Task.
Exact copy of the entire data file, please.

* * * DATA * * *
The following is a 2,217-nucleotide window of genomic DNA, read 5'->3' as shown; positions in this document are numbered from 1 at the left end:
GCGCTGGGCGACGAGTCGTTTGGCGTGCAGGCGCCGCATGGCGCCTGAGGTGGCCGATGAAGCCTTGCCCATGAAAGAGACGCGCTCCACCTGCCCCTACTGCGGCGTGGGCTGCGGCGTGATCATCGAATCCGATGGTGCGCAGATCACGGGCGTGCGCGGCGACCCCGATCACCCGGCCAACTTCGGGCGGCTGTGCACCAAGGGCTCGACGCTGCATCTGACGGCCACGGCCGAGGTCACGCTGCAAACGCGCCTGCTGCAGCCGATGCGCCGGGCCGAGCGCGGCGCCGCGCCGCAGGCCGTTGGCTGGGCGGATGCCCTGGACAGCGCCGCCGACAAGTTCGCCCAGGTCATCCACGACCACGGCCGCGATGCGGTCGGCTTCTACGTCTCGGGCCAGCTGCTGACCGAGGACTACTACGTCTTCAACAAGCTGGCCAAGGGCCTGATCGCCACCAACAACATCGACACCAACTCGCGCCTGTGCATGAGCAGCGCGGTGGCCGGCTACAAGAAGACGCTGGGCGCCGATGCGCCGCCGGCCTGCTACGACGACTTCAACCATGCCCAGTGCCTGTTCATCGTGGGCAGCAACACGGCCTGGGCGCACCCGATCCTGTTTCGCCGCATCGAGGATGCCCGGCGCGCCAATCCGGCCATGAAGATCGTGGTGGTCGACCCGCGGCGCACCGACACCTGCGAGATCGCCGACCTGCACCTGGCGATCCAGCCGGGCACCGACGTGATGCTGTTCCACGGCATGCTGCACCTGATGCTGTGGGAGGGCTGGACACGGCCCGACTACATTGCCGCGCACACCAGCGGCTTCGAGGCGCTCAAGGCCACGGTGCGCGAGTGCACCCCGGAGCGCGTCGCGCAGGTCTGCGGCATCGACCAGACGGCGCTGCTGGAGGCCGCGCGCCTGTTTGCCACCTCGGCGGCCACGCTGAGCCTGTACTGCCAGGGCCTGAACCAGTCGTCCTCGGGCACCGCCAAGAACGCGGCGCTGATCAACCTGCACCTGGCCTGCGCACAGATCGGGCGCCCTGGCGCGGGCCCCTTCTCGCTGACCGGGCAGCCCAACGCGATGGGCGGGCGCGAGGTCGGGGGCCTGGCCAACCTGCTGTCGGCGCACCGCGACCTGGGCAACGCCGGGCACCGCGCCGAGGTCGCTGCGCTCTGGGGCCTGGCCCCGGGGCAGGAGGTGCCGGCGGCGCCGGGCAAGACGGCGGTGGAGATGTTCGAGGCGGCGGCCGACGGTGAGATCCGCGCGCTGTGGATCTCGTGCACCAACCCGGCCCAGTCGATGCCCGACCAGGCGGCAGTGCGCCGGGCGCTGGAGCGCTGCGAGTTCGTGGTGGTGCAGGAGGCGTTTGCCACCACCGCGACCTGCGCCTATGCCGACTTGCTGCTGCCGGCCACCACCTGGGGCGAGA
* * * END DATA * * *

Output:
The following is a 2,217-nucleotide window of genomic DNA, read 5'->3' as shown; positions in this document are numbered from 1 at the left end:
GCGCTGGGCGACGAGTCGTTTGGCGTGCAGGCGCCGCATGGCGCCTGAGGTGGCCGATGAAGCCTTGCCCATGAAAGAGACGCGCTCCACCTGCCCCTACTGCGGCGTGGGCTGCGGCGTGATCATCGAATCCGATGGTGCGCAGATCACGGGCGTGCGCGGCGACCCCGATCACCCGGCCAACTTCGGGCGGCTGTGCACCAAGGGCTCGACGCTGCATCTGACGGCCACGGCCGAGGTCACGCTGCAAACGCGCCTGCTGCAGCCGATGCGCCGGGCCGAGCGCGGCGCCGCGCCGCAGGCCGTTGGCTGGGCGGATGCCCTGGACAGCGCCGCCGACAAGTTCGCCCAGGTCATCCACGACCACGGCCGCGATGCGGTCGGCTTCTACGTCTCGGGCCAGCTGCTGACCGAGGACTACTACGTCTTCAACAAGCTGGCCAAGGGCCTGATCGCCACCAACAACATCGACACCAACTCGCGCCTGTGCATGAGCAGCGCGGTGGCCGGCTACAAGAAGACGCTGGGCGCCGATGCGCCGCCGGCCTGCTACGACGACTTCAACCATGCCCAGTGCCTGTTCATCGTGGGCAGCAACACGGCCTGGGCGCACCCGATCCTGTTTCGCCGCATCGAGGATGCCCGGCGCGCCAATCCGGCCATGAAGATCGTGGTGGTCGACCCGCGGCGCACCGACACCTGCGAGATCGCCGACCTGCACCTGGCGATCCAGCCGGGCACCGACGTGATGCTGTTCCACGGCATGCTGCACCTGATGCTGTGGGAGGGCTGGACACGGCCCGACTACATTGCCGCGCACACCAGCGGCTTCGAGGCGCTCAAGGCCACGGTGCGCGAGTGCACCCCGGAGCGCGTCGCGCAGGTCTGCGGCATCGACCAGACGGCGCTGCTGGAGGCCGCGCGCCTGTTTGCCACCTCGGCGGCCACGCTGAGCCTGTACTGCCAGGGCCTGAACCAGTCGTCCTCGGGCACCGCCAAGAACGCGGCGCTGATCAACCTGCACCTGGCCTGCGCACAGATCGGGCGCCCTGGCGCGGGCCCCTTCTCGCTGACCGGGCAGCCCAACGCGATGGGCGGGCGCGAGGTCGGGGGCCTGGCCAACCTGCTGTCGGCGCACCGCGACCTGGGCAACGCCGGGCACCGCGCCGAGGTCGCTGCGCTCTGGGGCCTGGCCCCGGGGCAGGAGGTGCCGGCGGCGCCGGGCAAGACGGCGGTGGAGATGTTCGAGGCGGCGGCCGACGGTGAGATCCGCGCGCTGTGGATCTCGTGCACCAACCCGGCCCAGTCGATGCCCGACCAGGCGGCAGTGCGCCGGGCGCTGGAGCGCTGCGAGTTCGTGGTGGTGCAGGAGGCGTTTGCCACCACCGCGACCTGCGCCTATGCCGACTTGCTGCTGCCGGCCACCACCTGGGGCGAGA